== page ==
Why Does My Cat Scratch the Wall?

Cats scratch. It's just part of their nature. And what they decide is an acceptable surface to exercise their scratching rights on may seem odd and even aggravating to us, this includes scratching our walls. However, your cat has a number of reasons why he claws those walls. Check them out...

Marking for Territory Status

Even if your feline friend is an indoor-only cat, he may still feel the need to mark his territory. Scratching your wall not only leaves his own specific scent behind (even if you can't smell it) those dreaded marks are also a visual reminder to all who pass by that your cat "rules" this turf.

Large cats in the wild use urine spray, pheromones, and claw-marks to let other felines know they are in an occupied region.

Communication to Housemates

Similar to territory marking, if you have a multi-cat household, scratching the wall is also a way to communicate with the other felines in your home. This once again stems from your cat's need to spread its pheromones, letting its housemates know he was there and has laid claim to the object (ie wall).

Claw Health

When your cat scratches a hard surface (like your living room wall) it wears the points down on the nail husk. Eventually, the outer husk of the nail will fall away revealing a new claw underneath.


The action of scratching brings comfort to a stressed out kitty. This is similar to us stretching. Plus, those released pheromones are like aromatherapy to your feline.

Balancing and Stretching

The action of your feline reaching up and stretching out her front legs can be very beneficial to her overall health and even helps promote better balance.

What Can Be Done About Wall Scratching

There are a couple of different things you can do to deter your cat from scratching the wall. The most effective are to purchase scratching posts; many if you can.

Posts come in a variety of textures, lengths, and styles to meet even the pickiest of felines. If you live with a wall-scratcher, providing your pet with a number of options will decrease the chances of kitty wanting to use the wall.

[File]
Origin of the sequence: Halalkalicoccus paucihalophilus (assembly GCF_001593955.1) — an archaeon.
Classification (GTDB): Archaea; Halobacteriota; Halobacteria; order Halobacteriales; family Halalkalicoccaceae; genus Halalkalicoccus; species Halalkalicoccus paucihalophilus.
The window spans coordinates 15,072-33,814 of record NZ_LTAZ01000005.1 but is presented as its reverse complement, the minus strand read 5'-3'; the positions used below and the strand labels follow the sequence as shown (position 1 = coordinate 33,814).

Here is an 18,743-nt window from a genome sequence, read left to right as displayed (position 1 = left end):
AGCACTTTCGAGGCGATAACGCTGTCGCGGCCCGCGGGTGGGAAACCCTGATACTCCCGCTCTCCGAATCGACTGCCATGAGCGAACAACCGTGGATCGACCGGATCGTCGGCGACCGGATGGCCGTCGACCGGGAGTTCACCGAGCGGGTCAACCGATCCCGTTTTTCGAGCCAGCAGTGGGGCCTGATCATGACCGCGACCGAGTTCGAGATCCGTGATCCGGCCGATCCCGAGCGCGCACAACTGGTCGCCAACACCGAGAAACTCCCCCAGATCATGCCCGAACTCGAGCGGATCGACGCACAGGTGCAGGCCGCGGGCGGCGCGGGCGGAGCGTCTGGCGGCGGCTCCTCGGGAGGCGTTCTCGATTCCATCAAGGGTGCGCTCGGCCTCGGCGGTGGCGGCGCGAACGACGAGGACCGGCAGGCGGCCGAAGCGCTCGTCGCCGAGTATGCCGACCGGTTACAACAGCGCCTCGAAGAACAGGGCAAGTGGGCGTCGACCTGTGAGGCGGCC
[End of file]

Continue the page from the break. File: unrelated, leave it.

You can enhance the chances of your cat taking to the scratch post by using a catnip spray or the dried form by spritzing or sprinkling it around the base. Having a post in each room (if possible) will also encourage the positive scratching over the negative behavior. It's also very helpful if you can place the post against the wall kitty has favored. If you can't place the scratching post there, try using another piece of furniture to block it off from your cat's "advances."

Additionally, keep your cat's nails trimmed to remove those sharp points.

Avoid Declawing, It's Just Cruel!

Many pet parents may believe that declawing the cat is a great option. However, it is drastic and painful to your feline friend, not to mention viewed as cruel practice by many folks, including veterinarians.

According to WebMD, declawing your feline involves removing, not only the nail itself but the bone the claw grows from; essentially making this an amputation. This is a painful operation for your cat and there is a greater risk of infection post-op due to cat litter usage.

In addition, once your cat is declawed its natural ability to defend itself has also been eliminated. Even if your feline is an indoor-only cat, if it were to escape into the great outdoors it would have no way to defend itself against predators or even to climb a tree to escape an attack.

Some veterinarians also suggest that declawing can also make the cat more prone to biting, then if the claws were left intact.

Cats Scratch! It's Just What They Do…

Sure, we don't want our furry friends clawing our walls, but we also know having a cat means it will scratch, it's just what they do. When you first bring a cat or kitten into your home be sure to have a variety of scratch posts available in as many rooms as you can. Introduce kitty to the posts by using catnip and redirect her wall clawing to the post when you catch her doing wrong. With some time, patience and practice, you can get your cat's claws off your walls and onto those acceptable surfaces.

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